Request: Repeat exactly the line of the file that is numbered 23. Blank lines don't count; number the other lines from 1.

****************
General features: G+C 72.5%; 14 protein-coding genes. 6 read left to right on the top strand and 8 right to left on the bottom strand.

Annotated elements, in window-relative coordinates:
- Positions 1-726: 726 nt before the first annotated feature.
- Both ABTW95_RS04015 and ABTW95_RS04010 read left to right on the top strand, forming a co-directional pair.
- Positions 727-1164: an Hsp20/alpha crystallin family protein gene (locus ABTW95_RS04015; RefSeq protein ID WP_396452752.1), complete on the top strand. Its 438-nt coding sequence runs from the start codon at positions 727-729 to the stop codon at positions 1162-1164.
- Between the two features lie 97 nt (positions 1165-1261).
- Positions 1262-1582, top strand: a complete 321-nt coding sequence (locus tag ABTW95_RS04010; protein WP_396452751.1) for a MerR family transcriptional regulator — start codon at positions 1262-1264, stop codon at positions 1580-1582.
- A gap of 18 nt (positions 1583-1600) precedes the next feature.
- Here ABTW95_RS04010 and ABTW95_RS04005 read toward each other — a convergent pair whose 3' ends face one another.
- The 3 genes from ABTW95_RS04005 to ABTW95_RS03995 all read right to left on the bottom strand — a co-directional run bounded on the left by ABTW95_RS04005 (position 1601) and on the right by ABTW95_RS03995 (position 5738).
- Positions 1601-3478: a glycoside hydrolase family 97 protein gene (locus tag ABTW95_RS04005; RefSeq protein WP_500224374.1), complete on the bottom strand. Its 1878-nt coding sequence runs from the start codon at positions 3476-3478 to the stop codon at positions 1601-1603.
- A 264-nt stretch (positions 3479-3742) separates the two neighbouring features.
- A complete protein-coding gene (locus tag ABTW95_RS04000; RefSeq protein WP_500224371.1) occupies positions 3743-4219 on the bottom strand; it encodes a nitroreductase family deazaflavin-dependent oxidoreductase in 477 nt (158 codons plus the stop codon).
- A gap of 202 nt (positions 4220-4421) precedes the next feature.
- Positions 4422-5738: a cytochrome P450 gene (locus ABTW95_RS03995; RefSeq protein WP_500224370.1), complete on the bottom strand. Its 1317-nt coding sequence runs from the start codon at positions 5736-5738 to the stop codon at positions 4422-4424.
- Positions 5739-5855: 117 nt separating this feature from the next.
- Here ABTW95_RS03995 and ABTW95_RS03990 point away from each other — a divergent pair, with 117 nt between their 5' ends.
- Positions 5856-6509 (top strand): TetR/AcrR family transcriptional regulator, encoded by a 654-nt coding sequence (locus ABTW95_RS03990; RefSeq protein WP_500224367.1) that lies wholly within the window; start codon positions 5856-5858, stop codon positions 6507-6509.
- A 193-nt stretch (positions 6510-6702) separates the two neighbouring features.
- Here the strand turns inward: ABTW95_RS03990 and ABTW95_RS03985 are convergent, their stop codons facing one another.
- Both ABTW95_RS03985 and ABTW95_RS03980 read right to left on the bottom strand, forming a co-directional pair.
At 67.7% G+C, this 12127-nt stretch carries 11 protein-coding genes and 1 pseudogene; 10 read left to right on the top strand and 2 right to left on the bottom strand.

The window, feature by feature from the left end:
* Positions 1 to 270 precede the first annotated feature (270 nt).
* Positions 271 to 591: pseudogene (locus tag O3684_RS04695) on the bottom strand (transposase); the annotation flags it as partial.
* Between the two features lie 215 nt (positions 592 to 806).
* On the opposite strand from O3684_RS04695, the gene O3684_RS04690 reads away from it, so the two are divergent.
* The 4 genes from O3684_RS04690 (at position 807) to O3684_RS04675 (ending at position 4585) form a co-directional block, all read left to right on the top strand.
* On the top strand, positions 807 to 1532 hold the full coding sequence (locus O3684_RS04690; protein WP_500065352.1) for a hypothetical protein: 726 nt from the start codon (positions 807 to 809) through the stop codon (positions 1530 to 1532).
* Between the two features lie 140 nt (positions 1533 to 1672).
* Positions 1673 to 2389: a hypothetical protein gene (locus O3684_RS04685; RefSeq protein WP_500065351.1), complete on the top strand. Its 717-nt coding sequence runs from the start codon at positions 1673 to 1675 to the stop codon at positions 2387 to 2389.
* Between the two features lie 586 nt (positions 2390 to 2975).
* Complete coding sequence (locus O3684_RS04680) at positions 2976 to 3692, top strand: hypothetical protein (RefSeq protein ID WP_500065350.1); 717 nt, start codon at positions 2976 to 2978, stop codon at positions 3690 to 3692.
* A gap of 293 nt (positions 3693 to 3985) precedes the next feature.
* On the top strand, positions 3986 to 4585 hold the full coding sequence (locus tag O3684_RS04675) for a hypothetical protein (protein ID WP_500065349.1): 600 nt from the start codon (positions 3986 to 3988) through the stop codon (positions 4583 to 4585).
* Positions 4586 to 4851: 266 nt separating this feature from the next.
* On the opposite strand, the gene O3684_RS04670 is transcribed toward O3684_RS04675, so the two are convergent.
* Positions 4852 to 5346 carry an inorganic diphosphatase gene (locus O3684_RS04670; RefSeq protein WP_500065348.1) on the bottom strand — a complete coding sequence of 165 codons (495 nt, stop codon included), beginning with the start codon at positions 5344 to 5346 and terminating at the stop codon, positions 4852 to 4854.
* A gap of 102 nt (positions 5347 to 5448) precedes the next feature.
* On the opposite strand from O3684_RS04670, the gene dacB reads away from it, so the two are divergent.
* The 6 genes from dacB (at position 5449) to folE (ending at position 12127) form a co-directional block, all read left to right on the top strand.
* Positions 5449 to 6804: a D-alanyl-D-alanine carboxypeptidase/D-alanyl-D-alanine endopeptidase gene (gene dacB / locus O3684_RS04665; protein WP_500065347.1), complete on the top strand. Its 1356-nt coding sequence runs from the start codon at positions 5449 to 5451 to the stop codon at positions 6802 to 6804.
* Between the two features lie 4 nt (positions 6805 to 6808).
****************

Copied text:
The window, feature by feature from the left end: